Steve Lopez is a reporter for the LA Times. One day while walking along, minding his own business he comes across quite a character. Buy the look of him; he is homeless and playing a violin. Steve is looking for his next column and when he comes across Nathaniel Anthony Ayers he is mesmerized.
When Steve tries to talk to him, Nathaniel is in a world of his own playing a violin with only 2 strings, but it strikes him as odd that this man is actually doing quite well for only having a few strings whilst playing classical music. As time goes on and Steve catches up with Nathaniel a few more times, he finds out that he was once a student at Julliard the famous school for artists back in the 70’s. So, now thinking that he does have a story, he checks out the Julliard angle and comes out flat, but then they call back and say they did have a student by that name attend, but dropped out.
In this journey of finding a story for his column, Steve uncovers something more then he imagined possible. A man who is living with a mental illness (Schizophrenia), a promising future as a cellist that came to an abrupt end as the illness took hold, and the principals that this man possesses even though he is homeless, poor, and somewhat odd looking.
Steve befriends Nathaniel, and as the relationship grows, there are pains as well; Nathaniel wants to live on the streets, he doesn’t want medication, his love of music seems to calm him when nothing else will in a world that has all but forgotten about him and his amazing talent.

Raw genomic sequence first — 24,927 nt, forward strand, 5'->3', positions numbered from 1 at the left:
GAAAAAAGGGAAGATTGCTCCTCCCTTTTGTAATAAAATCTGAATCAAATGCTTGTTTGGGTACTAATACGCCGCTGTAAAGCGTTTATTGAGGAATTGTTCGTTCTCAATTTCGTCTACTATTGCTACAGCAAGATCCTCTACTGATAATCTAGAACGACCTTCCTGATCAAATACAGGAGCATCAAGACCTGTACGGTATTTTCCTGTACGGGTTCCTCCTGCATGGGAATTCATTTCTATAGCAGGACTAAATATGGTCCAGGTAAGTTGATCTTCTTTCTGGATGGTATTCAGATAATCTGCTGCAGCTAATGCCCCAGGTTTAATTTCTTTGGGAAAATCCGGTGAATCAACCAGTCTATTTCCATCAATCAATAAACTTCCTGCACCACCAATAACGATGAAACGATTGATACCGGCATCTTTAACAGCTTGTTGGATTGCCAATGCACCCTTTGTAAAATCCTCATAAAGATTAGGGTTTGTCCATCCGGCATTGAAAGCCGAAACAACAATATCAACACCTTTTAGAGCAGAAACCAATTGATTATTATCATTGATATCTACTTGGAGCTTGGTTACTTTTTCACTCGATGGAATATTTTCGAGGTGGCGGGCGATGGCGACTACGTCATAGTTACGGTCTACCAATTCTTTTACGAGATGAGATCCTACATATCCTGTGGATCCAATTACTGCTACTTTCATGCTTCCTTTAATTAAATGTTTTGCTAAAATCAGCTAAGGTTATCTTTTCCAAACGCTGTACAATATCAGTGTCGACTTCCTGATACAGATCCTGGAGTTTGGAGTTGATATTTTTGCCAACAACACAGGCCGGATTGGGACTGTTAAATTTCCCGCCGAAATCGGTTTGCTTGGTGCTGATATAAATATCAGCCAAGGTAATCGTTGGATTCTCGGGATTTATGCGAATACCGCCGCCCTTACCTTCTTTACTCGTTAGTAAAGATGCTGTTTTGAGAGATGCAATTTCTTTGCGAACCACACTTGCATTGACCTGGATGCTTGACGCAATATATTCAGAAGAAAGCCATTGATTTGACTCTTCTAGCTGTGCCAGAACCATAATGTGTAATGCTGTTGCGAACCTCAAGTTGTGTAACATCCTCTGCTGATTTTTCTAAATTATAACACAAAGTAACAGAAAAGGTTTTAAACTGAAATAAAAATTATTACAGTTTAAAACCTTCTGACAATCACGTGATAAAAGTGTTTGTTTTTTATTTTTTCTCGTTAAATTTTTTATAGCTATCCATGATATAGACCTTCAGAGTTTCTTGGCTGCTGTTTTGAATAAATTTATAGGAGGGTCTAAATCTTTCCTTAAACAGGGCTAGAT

For Nathaniel, music is a type of therapy for him; it soothes the mind, body and soul. It doesn’t matter to him if the violin has only two strings, it matters to him he is able to make music.
I have to admit, I watched the movie before reading the book, but in comparison, the book delves deeper into the deeper issues of Nathaniel’s illness and the mental health aspect of being treated, accessing health care in America, and the love and admiration that not only Nathaniel and Steve poses for music, but it is the basic principal of being a friend to one that has been down on his luck, trying to assist them to having a better life, while accepting their limitations whether how frivolous or silly may it seem to us.
It gives us some pause to reflect to try and help these people who may or may not want help in whatever situation that they are in. Just to be there for him. For Steve, it has opened up a whole other realm for him personally and for Nathaniel as well.
Poignant, loving, frustrating, and at times full of sadness, this is one book/movie I will cherish for a very long time.
If you haven’t already read the book or watched the movie I very highly recommend it, simply amazing.